Sunday Gazette-Mail from Charleston, West Virginia on June 29, 1975 · Page 131
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Sunday Gazette-Mail from Charleston, West Virginia · Page 131

Charleston, West Virginia
Issue Date:
Sunday, June 29, 1975
Page 131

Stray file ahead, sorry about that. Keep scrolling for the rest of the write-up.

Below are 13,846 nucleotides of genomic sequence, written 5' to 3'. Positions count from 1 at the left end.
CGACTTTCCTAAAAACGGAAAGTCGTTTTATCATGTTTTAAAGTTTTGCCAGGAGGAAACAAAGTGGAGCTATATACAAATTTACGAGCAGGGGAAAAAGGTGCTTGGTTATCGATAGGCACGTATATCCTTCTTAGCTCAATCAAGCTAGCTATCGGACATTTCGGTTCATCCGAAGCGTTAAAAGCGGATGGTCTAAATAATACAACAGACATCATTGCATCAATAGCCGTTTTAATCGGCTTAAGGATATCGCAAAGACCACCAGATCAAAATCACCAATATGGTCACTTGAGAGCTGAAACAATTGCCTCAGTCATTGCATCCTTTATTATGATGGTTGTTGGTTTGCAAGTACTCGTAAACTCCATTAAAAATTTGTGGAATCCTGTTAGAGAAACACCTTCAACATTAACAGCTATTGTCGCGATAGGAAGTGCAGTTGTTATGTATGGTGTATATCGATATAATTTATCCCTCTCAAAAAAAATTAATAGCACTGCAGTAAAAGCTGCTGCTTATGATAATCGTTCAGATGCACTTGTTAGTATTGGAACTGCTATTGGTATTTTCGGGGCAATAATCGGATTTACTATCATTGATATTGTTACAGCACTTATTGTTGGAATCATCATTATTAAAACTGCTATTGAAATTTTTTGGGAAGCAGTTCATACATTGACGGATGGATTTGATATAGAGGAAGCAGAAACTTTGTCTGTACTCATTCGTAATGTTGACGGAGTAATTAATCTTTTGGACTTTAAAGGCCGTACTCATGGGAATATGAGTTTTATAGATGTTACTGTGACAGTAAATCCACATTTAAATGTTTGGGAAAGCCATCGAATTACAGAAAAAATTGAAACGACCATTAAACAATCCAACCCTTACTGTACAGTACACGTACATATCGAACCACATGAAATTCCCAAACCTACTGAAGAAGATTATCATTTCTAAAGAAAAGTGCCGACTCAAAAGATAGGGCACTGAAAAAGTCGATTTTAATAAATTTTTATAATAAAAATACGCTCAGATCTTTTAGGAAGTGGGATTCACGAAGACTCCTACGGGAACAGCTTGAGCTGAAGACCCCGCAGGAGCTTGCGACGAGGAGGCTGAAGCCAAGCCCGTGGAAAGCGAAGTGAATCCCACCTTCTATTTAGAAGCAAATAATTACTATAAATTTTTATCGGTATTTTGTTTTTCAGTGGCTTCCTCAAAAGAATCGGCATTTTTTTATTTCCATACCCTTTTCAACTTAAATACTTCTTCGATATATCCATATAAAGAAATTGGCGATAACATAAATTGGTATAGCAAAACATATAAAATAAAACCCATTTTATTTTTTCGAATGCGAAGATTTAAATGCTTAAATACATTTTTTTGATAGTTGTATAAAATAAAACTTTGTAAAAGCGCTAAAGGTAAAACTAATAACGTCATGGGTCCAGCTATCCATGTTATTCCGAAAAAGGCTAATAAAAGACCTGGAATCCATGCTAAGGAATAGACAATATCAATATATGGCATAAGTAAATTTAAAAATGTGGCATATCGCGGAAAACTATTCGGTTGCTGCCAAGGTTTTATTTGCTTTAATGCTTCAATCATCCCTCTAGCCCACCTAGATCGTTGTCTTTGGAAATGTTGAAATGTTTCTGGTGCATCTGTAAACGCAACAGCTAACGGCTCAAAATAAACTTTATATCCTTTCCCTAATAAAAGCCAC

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CONTINUED Following the fall of South Vietnam and Cambodia, Korea emerged as the focus of attention for all three of the world's superpowers -- the United States, the Soviet Union and China. In recent months, there have been these developments in rapid siicces-" sion: Only two days after the Communists captured the Cambodian capital of. Phnom Penh, theTPresident of North Korea, Kim II Sung, and most of his military staff showed up in Peking,spending nine days meeting with Chinese leaders, apparently discussing war plans. America's leaders immediately issued aseries of strongly worded public warnings. President Ford pointedly empha- sized the "fundamental importance . . . [of] our mutual security relationship with the Republic of Korea." Secretary of State Kissinger said, "We believe that the defense of Korea . . . is important for the security of the whole Northeast Pacific." And Secretary -of Defense Schlesinger predicted that if South Korea was invaded, the United States probably "would take more vigorous action than we were inclined to take during much of the Vietnamese ' r ' ' ' ' ,; Asked about the possibility of "very heavy? bombing beyond-the extent of the bombing we engaged in in Vietnam," Schlesinger said, 'That is an option to be considered." -··"- · INDOCTRINATION: Left; North Korean children are trained in warlike ways shooting with toy guns at targets including US. soldier, U-2 spy plane and the I love tobacco. t smoke. If I'm a guy who loves tobacco, how come I never take a puff? Well, because I use "smokeless tobacco." - All it takes is a pinch of "smokeless" in between my cheek and gum. Feels real re- lastin' in there. And I get full, rich tobacco pleasure. Another tiling is, "smokeless tobacco" can't tie up my hands. So I can use it no matter what I'm doing. If you'd like to go "smokeless," here's what you do. Just look for three great brands. There's Skoal, my favorite, which has a wintergreen taste. Copenhagen, a straight tobacco. And Happy Days Mint. All" three dated for freshness., They'll each give you the 8^ tobacco pleasure you're looking for. ^ 16 For a free booklet that explain* how to get the fall enjoyment of "smokeless tobacco" -as well as a few free pinches that you can try for yoanelf-write to "Smokeless Tobacco," United States ftbaeeo Company, Dept P88, Greenwich, Connectieat m! The seizure of an American cargo ship;'the Mayaguez, by ' the Cambodian Communists in mid-May gave the United States an unexpected opportunity to reinforce those words with action. The commitment of substantial military power to retrieve the vessel and its 39-man crew was an obvious signal from Washington to the North Koreans that war on their part would not go unchallenged. At_about the same time, the third-highest-ranking official in the Peking government, Senior Vice Premier Teng Hsiao- ping, let it be known in Paris that China was discouraging North Korea's,plans for aggression--designed to take advantage of the disillusionment in the U.S. over the Vietnam debacle. Recently, too. North Korea has been running full- page ads in American newspapers stating its case for the reunification of Korea. Why China helps U.S. China's unusual helpfulness to the United States is attributable to the fact that it has virtually no fear that we will either initiate military action against them or be able to compete successfully for the allegiance of Socialist or 'Third World" nations. - But the Chinese are concerned about the Russians on precisely those grounds. They believe the most effective way of distracting the Soviet Union is to keep it preoccupied with real or imagined threats from the United States.- For example, the Chinese feel far more threatened by Soviet troops on the Mongolian border than by American troops in Korea. As a result, it is in the Chinese interest to keep us politically influential in Asia. * PtOPAGANDA: North Koreans have been l^ing advertising space in American newspapers to push their demands for reunification. Here, too, President Kirn's photo is dominant.

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